But one young and ambitious pig farmer from South Yorkshire believes moaning is not the answer.
Instead, Ben Marsden rang a top supermarket boss in the middle of the night. And the man on the end of the line, Andy Clarke, the chief executive of Asda, was perfectly prepared to listen and to act on what he was hearing.
“Here on the family farm we have a regular company meeting every two months,” says Ben.
“We went through our cash flow forecasts and with the dip in pig prices since last summer of around 20 per cent, plus the global increase in feed costs, I thought ‘oh dear’.
“There’s only one man I know who can have any impact on pig prices. So I rang Andy. I shoot with him from time to time and he’s a personal friend.
“Every time I give him nothing but grief about supermarkets.
“I think he was in America when I rang him in the middle of the night over there. I just told him that I was in a bit of a mess, that I am 100 per cent about the job, I love farming, it’s me.
“But I’m pulling my hair out and can’t sleep. I need some more money for my pigs. I told him I couldn’t do any more and asked whether he could do anything about it because the way I was looking at our cash flow we stood to lose money.
“Andy just said to leave it to him and he would talk with his buyers to see what they could do.
“A week later all Asda’s contract producers received an increase of what I believe was around eight pence per kilo.
“Andy had no idea the industry was in the state it was.”
The phone call didn’t help Ben himself– at least it hasn’t as yet. He knew that when he made the call. “The increase in price won’t have any benefit to me because I don’t finish pigs and I don’t supply Asda. I might see something in six months if everyone buys British though.”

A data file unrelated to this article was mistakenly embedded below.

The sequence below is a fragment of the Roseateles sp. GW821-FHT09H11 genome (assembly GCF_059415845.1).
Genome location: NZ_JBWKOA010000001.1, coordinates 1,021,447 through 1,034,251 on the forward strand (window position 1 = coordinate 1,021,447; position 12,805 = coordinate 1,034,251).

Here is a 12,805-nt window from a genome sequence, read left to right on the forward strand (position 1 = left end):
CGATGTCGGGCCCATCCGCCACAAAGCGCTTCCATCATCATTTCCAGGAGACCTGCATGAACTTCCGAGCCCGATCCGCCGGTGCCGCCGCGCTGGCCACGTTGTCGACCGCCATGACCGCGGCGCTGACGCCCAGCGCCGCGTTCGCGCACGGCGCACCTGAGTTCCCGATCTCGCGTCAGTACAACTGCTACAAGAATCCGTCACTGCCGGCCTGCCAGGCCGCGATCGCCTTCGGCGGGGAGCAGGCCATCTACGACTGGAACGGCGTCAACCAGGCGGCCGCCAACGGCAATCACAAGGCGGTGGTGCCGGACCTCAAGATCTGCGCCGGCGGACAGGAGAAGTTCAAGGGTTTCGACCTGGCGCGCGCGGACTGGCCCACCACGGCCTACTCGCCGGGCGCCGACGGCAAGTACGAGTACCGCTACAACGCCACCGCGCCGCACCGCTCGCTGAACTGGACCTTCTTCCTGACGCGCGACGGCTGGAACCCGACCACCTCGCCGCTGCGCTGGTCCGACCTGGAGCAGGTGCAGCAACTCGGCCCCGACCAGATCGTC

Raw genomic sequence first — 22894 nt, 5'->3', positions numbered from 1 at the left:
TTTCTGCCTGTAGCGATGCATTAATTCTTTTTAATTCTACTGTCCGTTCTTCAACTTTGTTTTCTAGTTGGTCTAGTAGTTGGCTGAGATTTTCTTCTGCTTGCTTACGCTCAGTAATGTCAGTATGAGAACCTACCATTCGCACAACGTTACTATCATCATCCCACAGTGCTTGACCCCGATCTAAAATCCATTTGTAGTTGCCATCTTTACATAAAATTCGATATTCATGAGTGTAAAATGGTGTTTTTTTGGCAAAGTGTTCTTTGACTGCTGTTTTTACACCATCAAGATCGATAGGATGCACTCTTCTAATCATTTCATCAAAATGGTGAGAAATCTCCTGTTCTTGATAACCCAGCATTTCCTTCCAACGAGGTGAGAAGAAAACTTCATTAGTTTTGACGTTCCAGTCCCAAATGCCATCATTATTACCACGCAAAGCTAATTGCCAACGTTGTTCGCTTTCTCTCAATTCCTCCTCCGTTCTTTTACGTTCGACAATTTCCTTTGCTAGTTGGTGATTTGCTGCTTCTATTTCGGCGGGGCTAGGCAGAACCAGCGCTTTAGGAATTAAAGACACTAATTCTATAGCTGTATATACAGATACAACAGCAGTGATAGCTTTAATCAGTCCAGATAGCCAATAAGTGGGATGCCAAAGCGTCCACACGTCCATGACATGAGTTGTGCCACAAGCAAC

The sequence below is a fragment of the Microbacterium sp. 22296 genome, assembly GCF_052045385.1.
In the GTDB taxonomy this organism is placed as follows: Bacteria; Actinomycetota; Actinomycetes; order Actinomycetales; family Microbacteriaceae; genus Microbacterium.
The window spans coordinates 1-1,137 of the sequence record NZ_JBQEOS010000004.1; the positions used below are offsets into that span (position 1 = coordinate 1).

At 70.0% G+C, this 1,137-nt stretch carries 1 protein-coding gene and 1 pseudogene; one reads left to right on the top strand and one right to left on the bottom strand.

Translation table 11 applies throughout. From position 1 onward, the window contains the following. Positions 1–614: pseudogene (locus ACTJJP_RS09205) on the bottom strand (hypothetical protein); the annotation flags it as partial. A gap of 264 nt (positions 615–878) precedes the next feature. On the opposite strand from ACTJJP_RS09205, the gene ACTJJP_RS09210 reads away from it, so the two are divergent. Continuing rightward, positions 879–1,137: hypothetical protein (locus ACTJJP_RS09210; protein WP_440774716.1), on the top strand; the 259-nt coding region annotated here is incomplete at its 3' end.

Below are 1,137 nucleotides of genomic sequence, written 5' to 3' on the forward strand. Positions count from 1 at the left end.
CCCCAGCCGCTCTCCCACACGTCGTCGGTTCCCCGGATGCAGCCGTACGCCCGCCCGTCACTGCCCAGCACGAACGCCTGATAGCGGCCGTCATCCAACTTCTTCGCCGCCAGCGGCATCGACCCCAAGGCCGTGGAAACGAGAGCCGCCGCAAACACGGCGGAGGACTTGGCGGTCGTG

Ben, of Liley Farm, Mill House Green, near Penistone, has 750 sows breeding about 21,000 piglets a year which are sold on contract at seven kilos upwards.
“We are being as efficient as we possibly can be in everything we can,” he says. “But I won’t cut corners. The day I have to start feeding by-products to my pigs is the day I shall stop farming them. You should either do the job properly or not at all. That’s my feeling.”
Andy Clarke, who took up his role last year, professes a straightforward approach to relationships with suppliers. “We always respond to the needs of the industry,” he says. “That’s part of the way we operate.
“We have very good, ongoing relationships with many farmers and we fully understand the value of sourcing locally. We can only do well as a business if we build, support and grow mutually beneficial relationships with our suppliers.”
And there have been other signs of supermarkets getting closer to farmer suppliers and listening to them. Morrisons has one of the biggest commitments, buying weekly at livestock markets throughout the country via its meat processing company Woodhead Bros. The Co-operative has recently run a TV campaign highlighting locally-sourced food. Labelling in many supermarkets often includes farm names and information about the farm.
It doesn’t yet mean that everything is on an even footing between farmer and supermarket, but it’s not quite the “us and them” that certain people in the industry would have you believe.
Four years ago a group of seven North York Moors sheep farmers began supplying Asda with a branded product. Hill farmers such as Tim Lawn of Littlebeck, near Whitby, had up to that point never had much in the way of dialogue with supermarkets.
“I had always seen them as hard to approach,” says Tim. “But neither farmers nor supermarkets can carry on with the hostility there has been in the past between the two. There needs to be something in the job for everybody. We need a sustainable future and that means making a profit.
“I’m sure that in between the price paid for goods in a supermarket and what it costs us to produce lamb there has got to be a level where there is room for us all to carry on doing what we all do best.
“We have now formed our own farmers co-operative – Seven Hill Farmers Ltd – and last year we supplied 4,500 lambs. This will be our fourth year of supplying Asda and it has proved a very good relationship so far.
“We are presently negotiating to supply their ‘Extra Special’ range this autumn and have regular meetings with Amy Austin their lamb buyer. With the escalating costs of feed, fuel and fertiliser we need every additional price rise we can get at the moment. All of our discussions have been extremely positive.”
It will take more than a few initiatives to overcome the years of farmer frustration brought about by their prices constantly being squeezed. Farmers will still point to the profits made by supermarkets as their businesses struggle. But there are some small signs that the frosty relationship between those in cloth caps and the men in suits is beginning to thaw.